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I flew out of New York on March 10th with the foreboding sense that something really crazy was about to go down. I was in the city for the spring art fairs and held a series of studio visits with artists throughout my stay. I also met up with friends for dinner and saw a Broadway show. During intermission, I laughed with the woman next to me at the bathroom sink as we stood there, washing our hands for longer than usual. “I think of it as my new ‘me time’” she said. It was all so funny and quaint then. On another afternoon, a Lyft driver went into great detail about how the virus was made in a lab, he was just so sure of it. When I finally did leave, I remember the plane lifting off and thinking “Get me out of here.” It was clear to me that March 10th was a tipping point. We were headed into something truly awful.
There’s a catharsis in recounting our stories of where we were when something catastrophic occurred. A very clear marker of then and now. A nostalgic return to some kind of innocence, a time before we knew better. The New York-based painter, Stacie Maya Johnson’s new work, Foreshadowing Coronavirus, succinctly describes the feelings I had in my recent time in New York. Black irregular squares on top of gray irregular squares, a squiggle in the center emanating a sinister energy. Dark clouds of ink staining the canvas. Seemingly only an abstract painting could encapsulate that vague feeling of impending doom.
And while so much has changed since that trip, something that remains a constant, having followed Stacie’s career for the past 15 years, is her steady commitment to the very act of painting. Stacie is what we would call a “painter’s painter” in that she is dedicated to the very act of pushing paint, the daily practice of putting paint brush to canvas. This is also to say that she is deeply inquisitive of the process of other painters, always looking and gathering information. Once at a museum, standing in front of a painting, she said to me, “It’s good to know it’s a painting when you’re this close to it.” The qualities of what makes up a painting from afar can be blurred, but near, it ought to reveal itself.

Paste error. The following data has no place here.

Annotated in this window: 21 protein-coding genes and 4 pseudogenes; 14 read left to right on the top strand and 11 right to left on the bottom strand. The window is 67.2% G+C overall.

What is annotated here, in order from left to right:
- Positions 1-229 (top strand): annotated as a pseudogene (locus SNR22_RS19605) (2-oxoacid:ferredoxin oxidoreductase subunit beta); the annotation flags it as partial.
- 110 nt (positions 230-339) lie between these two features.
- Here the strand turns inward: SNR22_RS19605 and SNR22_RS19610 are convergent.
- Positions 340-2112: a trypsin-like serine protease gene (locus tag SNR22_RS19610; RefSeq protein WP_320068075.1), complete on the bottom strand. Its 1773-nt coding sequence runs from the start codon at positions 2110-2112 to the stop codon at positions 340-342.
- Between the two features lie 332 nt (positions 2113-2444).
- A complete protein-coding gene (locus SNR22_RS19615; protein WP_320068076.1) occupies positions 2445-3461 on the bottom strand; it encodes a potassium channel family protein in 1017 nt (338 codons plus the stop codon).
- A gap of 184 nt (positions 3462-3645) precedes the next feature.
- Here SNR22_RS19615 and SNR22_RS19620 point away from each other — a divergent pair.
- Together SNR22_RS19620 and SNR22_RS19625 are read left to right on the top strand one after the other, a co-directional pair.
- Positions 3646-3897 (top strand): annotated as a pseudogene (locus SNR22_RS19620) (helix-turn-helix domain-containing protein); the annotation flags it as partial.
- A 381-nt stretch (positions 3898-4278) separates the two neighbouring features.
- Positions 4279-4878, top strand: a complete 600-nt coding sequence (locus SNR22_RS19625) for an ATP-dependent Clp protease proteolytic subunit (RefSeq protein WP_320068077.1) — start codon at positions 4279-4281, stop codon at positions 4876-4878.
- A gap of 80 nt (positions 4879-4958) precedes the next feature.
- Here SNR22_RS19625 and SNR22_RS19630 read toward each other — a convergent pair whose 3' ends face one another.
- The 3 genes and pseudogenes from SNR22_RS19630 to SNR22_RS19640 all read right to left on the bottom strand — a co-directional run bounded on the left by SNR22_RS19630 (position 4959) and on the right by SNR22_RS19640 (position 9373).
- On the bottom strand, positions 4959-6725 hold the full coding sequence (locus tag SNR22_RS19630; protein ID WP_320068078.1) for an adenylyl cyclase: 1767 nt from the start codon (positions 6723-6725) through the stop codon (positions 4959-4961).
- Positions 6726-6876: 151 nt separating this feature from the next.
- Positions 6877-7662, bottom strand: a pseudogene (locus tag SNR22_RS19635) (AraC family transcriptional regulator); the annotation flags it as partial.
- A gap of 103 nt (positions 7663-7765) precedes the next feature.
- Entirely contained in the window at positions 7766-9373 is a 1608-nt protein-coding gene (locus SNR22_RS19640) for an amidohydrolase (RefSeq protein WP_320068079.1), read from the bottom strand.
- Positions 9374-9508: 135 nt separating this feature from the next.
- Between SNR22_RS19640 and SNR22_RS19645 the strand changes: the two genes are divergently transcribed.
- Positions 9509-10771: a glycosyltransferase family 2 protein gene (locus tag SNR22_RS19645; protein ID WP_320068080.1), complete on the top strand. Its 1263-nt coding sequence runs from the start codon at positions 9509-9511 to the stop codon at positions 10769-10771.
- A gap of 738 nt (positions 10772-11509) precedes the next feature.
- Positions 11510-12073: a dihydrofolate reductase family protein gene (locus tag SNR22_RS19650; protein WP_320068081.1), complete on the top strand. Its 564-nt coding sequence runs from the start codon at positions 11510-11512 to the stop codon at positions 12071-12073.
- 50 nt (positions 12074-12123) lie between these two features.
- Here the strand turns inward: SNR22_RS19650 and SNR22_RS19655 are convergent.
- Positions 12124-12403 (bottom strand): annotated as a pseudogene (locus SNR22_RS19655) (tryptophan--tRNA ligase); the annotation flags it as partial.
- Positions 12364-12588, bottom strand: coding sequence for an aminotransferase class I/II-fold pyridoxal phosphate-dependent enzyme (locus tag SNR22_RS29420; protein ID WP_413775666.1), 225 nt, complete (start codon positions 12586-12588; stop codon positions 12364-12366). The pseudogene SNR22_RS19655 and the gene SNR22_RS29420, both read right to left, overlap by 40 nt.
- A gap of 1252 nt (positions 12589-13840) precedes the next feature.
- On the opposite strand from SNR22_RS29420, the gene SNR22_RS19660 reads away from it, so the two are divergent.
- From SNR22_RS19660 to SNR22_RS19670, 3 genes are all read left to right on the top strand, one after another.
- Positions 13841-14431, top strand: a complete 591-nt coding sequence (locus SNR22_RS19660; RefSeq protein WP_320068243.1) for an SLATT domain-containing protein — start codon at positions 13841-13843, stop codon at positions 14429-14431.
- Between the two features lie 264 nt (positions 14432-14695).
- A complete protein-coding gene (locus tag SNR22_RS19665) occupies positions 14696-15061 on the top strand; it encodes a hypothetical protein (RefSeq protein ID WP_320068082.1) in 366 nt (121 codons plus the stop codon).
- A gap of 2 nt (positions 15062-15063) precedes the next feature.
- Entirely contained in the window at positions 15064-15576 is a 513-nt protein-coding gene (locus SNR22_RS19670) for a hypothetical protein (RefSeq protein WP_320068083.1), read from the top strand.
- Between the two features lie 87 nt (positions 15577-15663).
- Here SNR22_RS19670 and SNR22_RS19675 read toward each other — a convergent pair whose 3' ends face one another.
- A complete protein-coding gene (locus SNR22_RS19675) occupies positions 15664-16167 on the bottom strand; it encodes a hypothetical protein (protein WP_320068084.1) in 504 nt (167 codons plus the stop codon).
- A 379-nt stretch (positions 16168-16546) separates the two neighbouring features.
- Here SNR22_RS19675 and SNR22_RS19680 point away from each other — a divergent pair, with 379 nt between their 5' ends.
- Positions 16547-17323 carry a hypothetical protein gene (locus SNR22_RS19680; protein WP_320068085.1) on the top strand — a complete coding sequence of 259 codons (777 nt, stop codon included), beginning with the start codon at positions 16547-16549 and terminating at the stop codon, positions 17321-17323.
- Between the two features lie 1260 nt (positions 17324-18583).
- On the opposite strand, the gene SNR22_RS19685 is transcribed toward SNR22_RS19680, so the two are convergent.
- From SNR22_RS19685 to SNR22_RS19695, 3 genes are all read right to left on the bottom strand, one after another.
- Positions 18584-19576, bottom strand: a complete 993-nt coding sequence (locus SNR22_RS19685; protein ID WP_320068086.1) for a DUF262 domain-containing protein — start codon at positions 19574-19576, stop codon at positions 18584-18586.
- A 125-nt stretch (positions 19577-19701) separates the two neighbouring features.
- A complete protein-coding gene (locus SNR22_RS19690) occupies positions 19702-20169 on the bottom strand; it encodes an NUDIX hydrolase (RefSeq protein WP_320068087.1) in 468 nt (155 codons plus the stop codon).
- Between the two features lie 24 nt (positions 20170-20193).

The qualities of Stacie’s paintings include obvious shapes and colors that might recall, in her own words, “kids design” as well as kids crafts projects that she works on with her 6-year-old daughter, Willa. The shapes are based on items she finds in her studio and that are readily traceable. “Spills and scribbles are just as useful to the process as are cut pieces of colored construction paper,” she explains. ”Sometimes I use string to lay out a particular curve.” The colors vibrate against one another, pushing and pulling at space. In many works, such as in Sensitive Robot, she will create a composition that is almost symmetrical. It becomes a visual game as the viewer’s eyes bounce around the painting, seeking what is and isn’t in balance.
Almost five months after my time in New York, the last time I saw Stacie, the world certainly feels different. But in that imbalance, what is revealed more plainly than ever before is a whole slew of inequities - health care, racial justice, poverty. As an activist, Stacie didn’t need a pandemic to be reminded of this. We originally showed Stacie’s work in the 2014 group exhibition, Regina Rex: New Threads, which featured the work of the artist-run-space, Regina Rex. The group was named for its location, being on the border of Queens and Kings county. Stacie still resides in this neighborhood and her role as a curator has shifted in recent years to her role as a community advocate, working on committees for the Ridgewood Tenants Union, the Kings County Democratic Committee, and the Community Education Council. Her commitment to the act of painting matched now to her commitment to serving her immediate community. Which reminds us that, sure, we can commiserate about our pre-Covid lives, but we can never go back.
-- Katie Geha, Director, Dodd Galleries
Stacie Maya Johnson was born in Iowa and lives and works in Bushwick, Brooklyn. She received her MFA from the University of Illinois in Chicago. She has held recent exhibitions at Elijah Wheat Showroom, Brooklyn, NY; The Times Club Gallery, Iowa City, IA; Couples Counseling, Ridgewood, Queens; Geoffrey Young Gallery, Great Barrington, MA; and The Pit, Los Angeles, CA.